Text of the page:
Sleep — we all need it to repair the damage waking hours inflict on our body and mind. It’s the time to de-stress, refresh and re-energize. For distance runners, sleep plays a crucial role in recovery process.
The recommendation for an average adult is to get seven to nine hours of sleep per night. For many runners with a busy lifestyle and demanding work and family obligation managing an average of eight hours of sleep per night isn’t possible. Beside the lifestyle demands, a significant percentage of people — runners included — suffers from chronic sleep issues. For them, the problem isn’t having enough bedtime; the problem is getting enough restful sleep during that time.
Running coach Jeff Gaudette identifies following common sleep issues for runners:
Sleep apnea is a sleep disorder characterized by abnormal pauses in breathing during sleep. Each pause in breathing, called an apnea, can last from a few seconds to minutes, and may occur five to 30 times or more in an hour. There are three types of apnea — central, caused by a lack of respiratory effort; obstructive, caused by a physical block to airflow (snoring is a common sign); and mixed.
Sleep apnea is most common with overweight men, mostly the ones with a thick neck, which narrows the airways while sleeping. However, a new research points out that even people with thin necks, may suffer from it: once the muscles relax during sleep, a thin neck provides less room for air to pass.
If you snore, find yourself constantly tired during the day despite having enough bedtime, and think you may suffer from sleep apnea, consult your doctor. He will help find the best solution tailored for you.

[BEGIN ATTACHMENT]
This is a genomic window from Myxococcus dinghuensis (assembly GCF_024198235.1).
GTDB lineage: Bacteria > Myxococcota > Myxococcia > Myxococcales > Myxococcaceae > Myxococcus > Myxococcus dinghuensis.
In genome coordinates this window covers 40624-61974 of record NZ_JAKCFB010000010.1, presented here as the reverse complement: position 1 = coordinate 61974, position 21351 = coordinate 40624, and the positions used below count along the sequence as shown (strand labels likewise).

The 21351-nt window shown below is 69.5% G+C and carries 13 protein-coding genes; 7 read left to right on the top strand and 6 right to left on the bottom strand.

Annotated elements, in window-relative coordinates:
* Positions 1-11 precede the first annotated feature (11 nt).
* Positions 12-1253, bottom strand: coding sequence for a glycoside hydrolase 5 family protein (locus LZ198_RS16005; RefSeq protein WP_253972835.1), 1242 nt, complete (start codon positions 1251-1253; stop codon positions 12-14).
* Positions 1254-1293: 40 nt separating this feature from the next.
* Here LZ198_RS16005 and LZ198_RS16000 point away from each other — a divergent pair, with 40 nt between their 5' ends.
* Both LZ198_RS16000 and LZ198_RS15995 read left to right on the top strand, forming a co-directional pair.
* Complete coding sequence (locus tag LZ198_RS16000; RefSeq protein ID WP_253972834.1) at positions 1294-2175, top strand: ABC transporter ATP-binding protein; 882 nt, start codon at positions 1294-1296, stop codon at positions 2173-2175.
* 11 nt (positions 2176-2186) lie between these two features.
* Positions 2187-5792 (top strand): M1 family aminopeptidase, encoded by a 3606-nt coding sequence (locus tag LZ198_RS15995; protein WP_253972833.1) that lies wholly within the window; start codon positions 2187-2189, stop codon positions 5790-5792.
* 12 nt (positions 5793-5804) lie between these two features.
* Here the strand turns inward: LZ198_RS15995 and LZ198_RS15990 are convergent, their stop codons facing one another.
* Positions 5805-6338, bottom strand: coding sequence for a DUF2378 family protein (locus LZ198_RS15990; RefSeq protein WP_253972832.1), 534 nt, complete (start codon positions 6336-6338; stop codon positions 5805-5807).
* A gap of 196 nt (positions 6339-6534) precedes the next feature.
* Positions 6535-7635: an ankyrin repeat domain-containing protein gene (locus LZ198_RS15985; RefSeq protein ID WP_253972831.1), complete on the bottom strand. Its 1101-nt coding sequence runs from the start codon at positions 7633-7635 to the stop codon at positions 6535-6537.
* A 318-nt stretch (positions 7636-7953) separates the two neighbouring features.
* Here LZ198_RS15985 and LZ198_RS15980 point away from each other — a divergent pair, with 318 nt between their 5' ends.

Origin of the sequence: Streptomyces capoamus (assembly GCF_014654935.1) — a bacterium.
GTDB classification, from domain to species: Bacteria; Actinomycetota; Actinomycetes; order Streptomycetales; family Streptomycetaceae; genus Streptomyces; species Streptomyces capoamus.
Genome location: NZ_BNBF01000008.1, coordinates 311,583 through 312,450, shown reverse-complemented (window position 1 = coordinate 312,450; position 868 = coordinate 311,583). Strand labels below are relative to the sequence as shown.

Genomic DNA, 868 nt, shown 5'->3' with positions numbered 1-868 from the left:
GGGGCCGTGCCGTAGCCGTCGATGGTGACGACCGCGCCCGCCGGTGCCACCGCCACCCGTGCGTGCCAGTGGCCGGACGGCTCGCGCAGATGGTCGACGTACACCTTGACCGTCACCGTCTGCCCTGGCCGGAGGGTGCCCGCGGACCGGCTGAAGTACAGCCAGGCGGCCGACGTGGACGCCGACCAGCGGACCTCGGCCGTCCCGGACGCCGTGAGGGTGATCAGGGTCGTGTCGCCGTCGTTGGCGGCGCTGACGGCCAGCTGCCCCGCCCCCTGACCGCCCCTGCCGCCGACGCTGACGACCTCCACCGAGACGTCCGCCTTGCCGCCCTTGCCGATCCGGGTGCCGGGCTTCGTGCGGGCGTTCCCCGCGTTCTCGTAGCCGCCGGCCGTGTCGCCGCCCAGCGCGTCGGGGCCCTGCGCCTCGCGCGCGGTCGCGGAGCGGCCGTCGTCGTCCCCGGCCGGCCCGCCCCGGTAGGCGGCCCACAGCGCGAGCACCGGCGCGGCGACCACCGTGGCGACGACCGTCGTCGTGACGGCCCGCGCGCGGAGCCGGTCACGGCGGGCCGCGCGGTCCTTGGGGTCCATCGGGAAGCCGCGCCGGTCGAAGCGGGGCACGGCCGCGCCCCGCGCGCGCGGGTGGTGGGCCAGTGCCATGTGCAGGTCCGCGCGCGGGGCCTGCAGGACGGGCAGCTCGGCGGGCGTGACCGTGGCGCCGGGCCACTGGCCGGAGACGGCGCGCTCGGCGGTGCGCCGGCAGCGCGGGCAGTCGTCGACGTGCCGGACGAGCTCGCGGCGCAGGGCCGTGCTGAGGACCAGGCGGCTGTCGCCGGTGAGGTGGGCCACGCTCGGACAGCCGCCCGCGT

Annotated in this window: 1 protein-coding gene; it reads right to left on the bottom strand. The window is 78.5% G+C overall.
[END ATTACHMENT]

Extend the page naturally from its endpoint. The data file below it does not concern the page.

Cortisol is a steroid hormone produced by the zona fasciculata of the adrenal gland. It is released in response to stress and a low level of steroid hormones called glucocorticoids in blood. Its primary functions are to increase blood sugar, suppress the immune system and aid in metabolism of fat, protein and carbohydrate. Cortisol levels are highest in the morning and slowly deplete during the day.
Although running will make you tired and therefore is supposed to help with sleep, doing it too close to bedtime can have the opposite effect. Hard workouts increase the cortisol levels, which can stay elevated for up to nine hours. With heightened hormonal activity the body will not be able to achieve the restful sleep it needs.
Schedule your runs at least three hours before you go to bed. The more time you leave between the run and sleep, the longer will your body have to lower cortisol levels.
Increased body temperature
Just like with cortisol levels, running will elevate your core body temperature, and it can take up to six hours until it cools down to normal. The remedy is the same — schedule your runs farther from bedtime, and introduce a relaxing routine before sleep: soothing bath or low-stress activities such as reading or listening to music. In the hours before bed, avoid using your smartphone or watching TV, especially hockey — it is known to increase stress and body temperature to most Canadians.
Low blood sugar
Runners commonly have low blood sugar levels. While that in general is a good thing, it may impede your sleep. When blood sugar drops below certain level, cortisol is released and the rush of adrenaline will wake you up feeling hungry.
Don’t go to bed hungry, but don’t overeat either. Consider eating food containing slow-digesting protein (e.g. cottage cheese), or have a milkshake before sleep.
Another important factor which can severely affect your sleep is nutrition. While that topic is extensive enough for a blog post on its own, let’s just review a few common things to keep in mind:
– While you should try to maintain a healthy diet throughout the day, it is especially important to avoid eating heavy, fat, hard-to-digest food before sleep
– Avoid alcohol — while it may make you drowsy, it prevents brain from falling into a deep sleep it needs
– Avoid coffee or energy drinks and other sources of caffeine like chocolate and non-herbal teas